Dispatches from the Creation Wars

Bigots Babble About Sharia

This is what you get when you put wingnut Brigitte Gabriel in front of a camera with wingnut Frank Gaffney:

Gabriel: But a lot of people say that Sharia law is a religious practice, and maybe it should be protected by the First Amendment. Can you please tell us, is it compatible with the Constitution? Should it be protected by the First Amendment as a religious practice?

Gaffney: It is the law of the land in Saudi Arabia and Iran, and anyone who thinks that life is like in either of those two countries is the same as life in America obviously doesn’t nothing about Saudi Arabia or Iran. In fact, it is absolutely antithetical, Sharia is, to our Constitution, and the pursuit of it you said in your comment is incompatible with the Constitution’s Article VI, and therefore being a protected religious practice, it is an impermissible act of sedition, which has to be prosecuted under our Constitution.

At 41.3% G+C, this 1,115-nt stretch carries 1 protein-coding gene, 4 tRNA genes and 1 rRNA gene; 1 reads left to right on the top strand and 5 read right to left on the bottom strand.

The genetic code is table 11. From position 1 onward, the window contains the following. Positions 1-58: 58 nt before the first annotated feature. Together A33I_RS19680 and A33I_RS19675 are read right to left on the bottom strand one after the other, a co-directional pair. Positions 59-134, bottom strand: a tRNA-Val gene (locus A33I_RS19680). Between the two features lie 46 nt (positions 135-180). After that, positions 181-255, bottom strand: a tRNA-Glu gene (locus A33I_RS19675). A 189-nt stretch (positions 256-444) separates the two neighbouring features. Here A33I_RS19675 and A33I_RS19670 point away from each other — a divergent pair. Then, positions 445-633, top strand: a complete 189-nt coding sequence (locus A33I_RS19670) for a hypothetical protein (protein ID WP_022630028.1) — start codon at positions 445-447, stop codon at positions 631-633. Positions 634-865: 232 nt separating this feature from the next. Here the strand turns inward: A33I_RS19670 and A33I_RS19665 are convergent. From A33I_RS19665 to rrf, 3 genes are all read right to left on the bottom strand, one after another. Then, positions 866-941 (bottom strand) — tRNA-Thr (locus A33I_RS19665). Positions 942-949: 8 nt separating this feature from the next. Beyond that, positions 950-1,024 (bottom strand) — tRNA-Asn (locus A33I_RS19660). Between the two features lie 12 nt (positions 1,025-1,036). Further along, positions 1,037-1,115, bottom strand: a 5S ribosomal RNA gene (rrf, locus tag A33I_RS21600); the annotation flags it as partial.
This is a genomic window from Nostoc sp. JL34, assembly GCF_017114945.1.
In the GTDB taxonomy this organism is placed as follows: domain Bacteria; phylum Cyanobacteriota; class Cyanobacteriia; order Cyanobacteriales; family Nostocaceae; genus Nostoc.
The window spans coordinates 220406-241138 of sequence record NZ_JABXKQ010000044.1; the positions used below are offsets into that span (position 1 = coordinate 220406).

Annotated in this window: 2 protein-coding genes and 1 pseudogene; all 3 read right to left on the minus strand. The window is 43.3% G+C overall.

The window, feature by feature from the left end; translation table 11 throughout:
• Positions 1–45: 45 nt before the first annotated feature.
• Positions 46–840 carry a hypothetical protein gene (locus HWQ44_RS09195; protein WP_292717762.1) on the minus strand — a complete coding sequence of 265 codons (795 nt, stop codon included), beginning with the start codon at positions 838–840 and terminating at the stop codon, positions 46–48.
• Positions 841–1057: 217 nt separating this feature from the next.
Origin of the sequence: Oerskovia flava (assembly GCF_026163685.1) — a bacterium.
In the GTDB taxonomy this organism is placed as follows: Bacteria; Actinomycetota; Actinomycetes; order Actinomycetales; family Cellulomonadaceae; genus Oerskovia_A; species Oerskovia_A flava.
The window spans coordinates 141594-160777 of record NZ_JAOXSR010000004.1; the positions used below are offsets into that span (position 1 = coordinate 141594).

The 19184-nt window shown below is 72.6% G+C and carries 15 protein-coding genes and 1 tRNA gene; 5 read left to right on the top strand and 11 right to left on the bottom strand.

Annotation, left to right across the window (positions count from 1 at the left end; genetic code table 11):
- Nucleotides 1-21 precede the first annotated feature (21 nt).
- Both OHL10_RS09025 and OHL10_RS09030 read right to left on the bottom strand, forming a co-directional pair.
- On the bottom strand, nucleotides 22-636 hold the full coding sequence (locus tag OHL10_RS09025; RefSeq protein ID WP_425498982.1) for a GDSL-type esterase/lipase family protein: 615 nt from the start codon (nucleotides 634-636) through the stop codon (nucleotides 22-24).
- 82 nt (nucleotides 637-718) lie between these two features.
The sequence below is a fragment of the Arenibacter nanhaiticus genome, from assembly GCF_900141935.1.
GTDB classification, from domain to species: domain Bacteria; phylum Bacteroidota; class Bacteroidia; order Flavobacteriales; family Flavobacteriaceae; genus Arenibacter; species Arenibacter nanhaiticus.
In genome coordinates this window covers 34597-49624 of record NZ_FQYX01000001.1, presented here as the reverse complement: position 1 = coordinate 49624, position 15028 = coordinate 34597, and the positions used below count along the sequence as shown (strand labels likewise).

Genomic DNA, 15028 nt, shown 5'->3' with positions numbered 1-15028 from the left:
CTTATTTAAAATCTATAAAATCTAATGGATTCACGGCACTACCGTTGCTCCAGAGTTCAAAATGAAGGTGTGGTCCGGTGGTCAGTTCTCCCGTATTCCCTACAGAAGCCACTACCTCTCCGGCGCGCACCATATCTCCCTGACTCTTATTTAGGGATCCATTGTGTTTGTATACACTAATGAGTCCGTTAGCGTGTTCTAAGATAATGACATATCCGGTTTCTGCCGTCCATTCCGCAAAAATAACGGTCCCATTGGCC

Yes, you should be scratching your head and muttering “WTF” to yourself over and over again after reading that. The only thing Article XI says about religion is a ban on religious tests for office. This has precisely nothing to do with Sharia law.

And of course, the question of whether the practice of Sharia should be protected religious practice depends entirely on which specific practice we’re talking about. If a Muslim believes that Sharia requires them to pray 5 times a day while facing Mecca, give to charity, believe the Quran to be the word of Allah, and so forth, then of course those practices are constitutionally protected.

If they believe that Sharia requires them to commit honor killings, strap explosives to their chest and blow up buildings, or behead infidels, then of course those practices are already against the law and always will be.


  1. #1 jason Pappas
    March 17, 2011

    @Wow. First of all I’m not a Christian (nor a Jew). I’m not sure why I can’t comment on Islam without commenting on all other religions. Of course I could compare the religions as I’ve done in the past in this blog entry. But is this necessary?

    Is it possible that you don’t see Jesus and Mohammad as giving us different examples? Isn’t there a significant difference between Jesus’ violent overthrow of the tables of money-changers and Mohammad’s ethnic cleansing of the Jews of Medina? Obviously these are rhetorical questions. I’m just curious on your take on these two leading figures of their respective religions.

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